1999 年 48 巻 6Appendix 号 p. 74-83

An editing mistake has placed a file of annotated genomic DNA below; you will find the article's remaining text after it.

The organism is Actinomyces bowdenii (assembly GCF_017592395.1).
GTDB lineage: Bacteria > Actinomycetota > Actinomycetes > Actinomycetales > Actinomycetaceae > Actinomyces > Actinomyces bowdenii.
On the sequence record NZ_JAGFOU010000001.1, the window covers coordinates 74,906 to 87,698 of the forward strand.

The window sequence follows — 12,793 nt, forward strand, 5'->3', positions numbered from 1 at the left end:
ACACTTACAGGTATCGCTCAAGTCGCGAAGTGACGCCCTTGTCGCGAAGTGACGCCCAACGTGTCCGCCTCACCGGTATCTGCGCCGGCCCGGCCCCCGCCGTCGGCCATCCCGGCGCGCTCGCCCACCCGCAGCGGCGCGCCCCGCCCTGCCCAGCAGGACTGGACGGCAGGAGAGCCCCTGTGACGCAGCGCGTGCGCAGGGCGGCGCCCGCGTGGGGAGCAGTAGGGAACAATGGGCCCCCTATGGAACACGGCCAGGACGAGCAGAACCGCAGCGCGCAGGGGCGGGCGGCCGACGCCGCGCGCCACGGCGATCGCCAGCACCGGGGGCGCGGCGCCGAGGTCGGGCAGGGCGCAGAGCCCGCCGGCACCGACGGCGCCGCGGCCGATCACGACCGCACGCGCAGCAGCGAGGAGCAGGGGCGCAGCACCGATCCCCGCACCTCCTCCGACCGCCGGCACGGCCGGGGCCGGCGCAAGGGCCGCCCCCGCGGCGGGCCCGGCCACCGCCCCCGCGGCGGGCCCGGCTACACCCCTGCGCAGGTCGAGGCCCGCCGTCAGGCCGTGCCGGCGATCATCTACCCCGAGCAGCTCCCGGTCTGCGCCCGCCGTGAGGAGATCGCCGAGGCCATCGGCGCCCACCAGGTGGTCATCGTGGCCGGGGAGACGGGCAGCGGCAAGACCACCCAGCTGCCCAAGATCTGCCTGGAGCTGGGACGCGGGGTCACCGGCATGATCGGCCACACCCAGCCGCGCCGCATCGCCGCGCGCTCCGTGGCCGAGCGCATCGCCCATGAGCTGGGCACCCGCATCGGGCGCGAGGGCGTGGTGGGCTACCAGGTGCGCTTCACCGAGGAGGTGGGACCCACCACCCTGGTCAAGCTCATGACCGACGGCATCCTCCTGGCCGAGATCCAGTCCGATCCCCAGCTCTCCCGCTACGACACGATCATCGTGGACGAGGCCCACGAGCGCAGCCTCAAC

Extrusion compounding and injection molding processes are frequently employed to fabricate short-fiber-reinforced polymers. During extrusion compounding and injection molding processing, considerable shear-induced fiber breakage takes place and results in a fiber length distribution (FLD) in final short-fiber-reinforced polymer (SFRP) composites. Also, during compounding and molding processing, progressive and continuous changes in fiber orientation occur and lead to a fiber orientation distribution (FOD) in final composites. Both FLD and FOD are governed by a number of design and fabrication factors including original fiber length, fiber content, mold geometry and processing conditions. The mechanical properties such as strength, stiffness and fracture toughness or specific work of fracture (WOF) of SFRP composites have been shown to depend critically on FLD and FOD. The present paper reviews previous research work on the effects of design/fabrication factors on FLD and FOD and the effects of FLD and FOD on the strength, stiffness and toughness or WOF of SFRP composites. Conclusions which can be drawn from the literature are presented with discussions of areas in which further research is required.